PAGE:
Wow, my previous post caused a sudden surge of comments. They’re all very sweet. Rather than answer them all individually in the form of more comments, I’ll selectively re-print them here in the form of a dialogue. Well, more like a septilogue, or something. Whatever.
Scatman Dan (earlier): Can I produce enough original material by Sunday to make my act long enough to be worth performing?
Heather: Judging by the size of your notebook – yes. I find things always take longer than I think they will.
Scatman Dan: Yeah; but you’ve seen some of the contents of the notebook. I mean, there’s a quarter page dedicated to the investigation of whether the following joke is actually funny (spoiler: it isn’t): “Three gay guys go into a closet. One comes out.” Sheer quantity doesn’t actually make you funny in itself.
Tom Davies: [Yeah, but] don’t be afraid to try new things on an audience.
Scatman Dan: I’m not, usually, but somehow this time I feel like I should at least have something that promises to tickle them. On the other hand, there’ll be three other guys to try to promise that, so perhaps I should be a little more adventurous.
Scatman Dan (earlier): How much of my previous material is acceptable for re-use?
Heather: None of it. I’d be quite disappointed if I came along and you were reverting to stuff we’ve laughed at before.
Scatman Dan: That’s what I was afraid of.
Heather: Actually, if there was a particular thing and you can work one hell of a callback, that’s ok to repeat.
Scatman Dan: That’s a far more positive answer.
Matt In The Hat: Play it by ear. If you don’t recognise the audience or if you happen to be in the neighbourhood of one of your ‘older’ jokes then use it.
Scatman Dan: Good advice.
Scatman Dan (earlier): Is any of this stuff even funny?
Scatman Dan: Yeah, I know. Like I said, I know this stuff is semi-irrational.
A Lonely Sense of Humour
Scatman Dan (earlier): Why do people keep trying to help me?
Heather: I keep “trying to help you” because I want to steal your reject jokes, and to palm off all my tasteless ones on to you to make funny.
Scatman Dan: Fair play (and I do appreciate your – and anybody’s – help… usually). To clarify: I don’t mind help, but sometimes I really don’t want it. I tried to explain this to Claire the other week – most of the things I end up recording or making a note of for later aren’t even remotely funny. They’re recorded because they might lead to something funny, but if I think too hard about them while they’re unfunny I never get motivated to find the joke in them again. That’s just me being odd.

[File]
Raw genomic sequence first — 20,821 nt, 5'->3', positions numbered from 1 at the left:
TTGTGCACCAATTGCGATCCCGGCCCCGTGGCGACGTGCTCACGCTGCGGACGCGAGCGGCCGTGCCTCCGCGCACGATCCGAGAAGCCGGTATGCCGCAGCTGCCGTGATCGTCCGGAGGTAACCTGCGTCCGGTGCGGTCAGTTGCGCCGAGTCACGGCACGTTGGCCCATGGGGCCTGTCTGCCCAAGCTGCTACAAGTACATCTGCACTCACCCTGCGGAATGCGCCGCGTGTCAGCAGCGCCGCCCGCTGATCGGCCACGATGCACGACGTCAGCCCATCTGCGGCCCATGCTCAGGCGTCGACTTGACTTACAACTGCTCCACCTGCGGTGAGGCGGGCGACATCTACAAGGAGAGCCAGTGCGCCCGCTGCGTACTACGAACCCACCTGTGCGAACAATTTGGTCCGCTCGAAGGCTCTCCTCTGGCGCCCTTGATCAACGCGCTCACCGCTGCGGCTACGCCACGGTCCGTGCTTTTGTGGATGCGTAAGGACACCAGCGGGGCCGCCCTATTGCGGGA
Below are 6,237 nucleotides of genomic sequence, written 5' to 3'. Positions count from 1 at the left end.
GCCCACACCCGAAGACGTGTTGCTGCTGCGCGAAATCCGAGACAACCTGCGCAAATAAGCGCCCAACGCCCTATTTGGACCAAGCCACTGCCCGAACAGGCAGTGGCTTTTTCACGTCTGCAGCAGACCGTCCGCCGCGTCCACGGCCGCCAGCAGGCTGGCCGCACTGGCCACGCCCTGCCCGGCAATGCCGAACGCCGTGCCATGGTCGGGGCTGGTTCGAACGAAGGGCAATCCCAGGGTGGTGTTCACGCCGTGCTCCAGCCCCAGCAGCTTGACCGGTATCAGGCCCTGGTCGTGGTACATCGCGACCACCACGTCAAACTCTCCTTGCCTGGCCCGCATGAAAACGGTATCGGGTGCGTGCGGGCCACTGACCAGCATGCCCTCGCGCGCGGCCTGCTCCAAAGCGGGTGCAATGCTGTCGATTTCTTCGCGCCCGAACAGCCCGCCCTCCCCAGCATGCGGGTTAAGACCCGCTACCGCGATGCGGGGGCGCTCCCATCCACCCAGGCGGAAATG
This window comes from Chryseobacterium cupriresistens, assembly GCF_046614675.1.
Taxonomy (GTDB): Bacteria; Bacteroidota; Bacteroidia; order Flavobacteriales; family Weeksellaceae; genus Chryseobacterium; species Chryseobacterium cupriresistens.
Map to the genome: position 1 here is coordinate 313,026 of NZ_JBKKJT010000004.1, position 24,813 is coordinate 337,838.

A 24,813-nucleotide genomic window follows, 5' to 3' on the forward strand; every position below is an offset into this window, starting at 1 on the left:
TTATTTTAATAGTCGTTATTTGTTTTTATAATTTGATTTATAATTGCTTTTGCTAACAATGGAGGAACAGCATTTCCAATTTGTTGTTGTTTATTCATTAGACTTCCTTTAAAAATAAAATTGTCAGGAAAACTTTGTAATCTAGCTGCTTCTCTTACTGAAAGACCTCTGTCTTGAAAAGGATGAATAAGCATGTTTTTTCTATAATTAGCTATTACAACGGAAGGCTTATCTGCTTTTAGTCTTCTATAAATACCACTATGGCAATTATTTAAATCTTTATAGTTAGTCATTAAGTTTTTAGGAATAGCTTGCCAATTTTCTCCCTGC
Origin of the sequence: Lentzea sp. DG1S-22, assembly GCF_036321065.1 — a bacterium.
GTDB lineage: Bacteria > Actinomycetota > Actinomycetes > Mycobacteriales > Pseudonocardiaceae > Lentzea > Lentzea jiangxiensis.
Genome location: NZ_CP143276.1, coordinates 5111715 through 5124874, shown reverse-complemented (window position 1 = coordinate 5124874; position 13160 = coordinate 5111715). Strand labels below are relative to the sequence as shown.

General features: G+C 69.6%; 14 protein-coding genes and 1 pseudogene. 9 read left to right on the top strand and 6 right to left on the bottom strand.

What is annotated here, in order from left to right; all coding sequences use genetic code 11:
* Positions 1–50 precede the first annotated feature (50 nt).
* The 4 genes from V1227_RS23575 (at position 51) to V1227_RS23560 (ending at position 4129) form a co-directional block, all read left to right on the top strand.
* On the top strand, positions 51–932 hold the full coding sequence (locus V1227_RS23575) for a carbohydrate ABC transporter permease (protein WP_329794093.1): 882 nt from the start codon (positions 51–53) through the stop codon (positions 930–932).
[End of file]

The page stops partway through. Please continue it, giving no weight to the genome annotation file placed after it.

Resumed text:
Matt In The Hat: People will keep trying to help you because you’re doing stand-up comedy. Since everyone is funny at some point some people get the impression that they are an authroity on it. Some people are writers who want you to perform their material. Others are making conversation. What I always found frustrating was that somebody would tell me something that didn’t fit my style and I’d have to smile and nod. I imagine with an absurdist route you’ll be doing that a lot.
Scatman Dan: Excellently put. And you’re very right.
Scatman Dan (earlier): I have a very unusual sense of humour, which doesn’t really translate very well to anybody else. For example, here are several of the funniest
things I have ever thought about: [gives three examples]
Tom Davies: I particularly like the thing about lettuce. Punning is possibly the most underappreciated of the comedy arts.
The Pacifist: I did find the lettuce thing amusing. Far too much stand-up nowadays seems to focus on satirical observations or sarcastic… it would be a pleasant change to have puns, surrealism and huge, huge tangents…
JenBanks (via IRC): Lettuce of the Alphabet is hilarious.
Scatman Dan: What do you know; I’m not the only one.
Scatman Dan (earlier): If you come along and see me on Sunday, that’s what you’ll be seeing – the patently bizarre.
Tom Davies: Don’t shy away from absurditiy (or things that Dan finds funny).
Heather: I like absurdity. I like laughing. You’ll kick ass. I’ll buy you a drink afterwards.
Scatman Dan: That’s a promising start.
Matt In The Hat: As I’m sure you know, the absurdist route can be a great one for one-liners. You mis-pronounce soemthing and then turn it into a joke or you just randomly stop in the middle of a set to throw in a one-liner.
Scatman Dan buzzes and does a little dance.
The Curious Things That People Say
Becky: Oh shit, what the smeg’s that word I use… the one were you put your head in some chick’s cleavege? You know what I mean.. now THAT was funny.
Scatman Dan: Mmm… embezzling. But is it more or less funny than The Feather Game? Y’know, sometimes I think that we’re the only people in the world who’d appreciate reverse engineering of a trifle. And I wrote an entire page on that.
Jon: Video the event. It would be nice to see.
Scatman Dan: Not sure I can manage that, but we’ll see. Or wait until I’m funnier. All of the best comedians in the world are over 30, which means I can only get better, yet.
Scatman Dan: That you to everybody who commented, but that there were so many comments of reassurance demonstrates that I didn’t write my previous post very well. I tried, with phrases like “the following semi-irrational concerns“, “I’d been quite frankly shitting myself, until tonight“, and “Thankfully I’ve found a cross-over”, to indicate that since last night, everything’s a lot better. Everything’s slotted into place quite nicely. Claire was revising, so I sat down with some complete strangers and a couple of pints and discussed funny things and then wrote a whole heap of material which’ll kill. Nonetheless, thank you all for your varied votes of confidence; hopefully I’ll show you I’ve earned it come the weekend.
My previous post was supposed to be uplifting, but it evidently came out kind-of bland, just like this one would if I ended it here, inconclusively.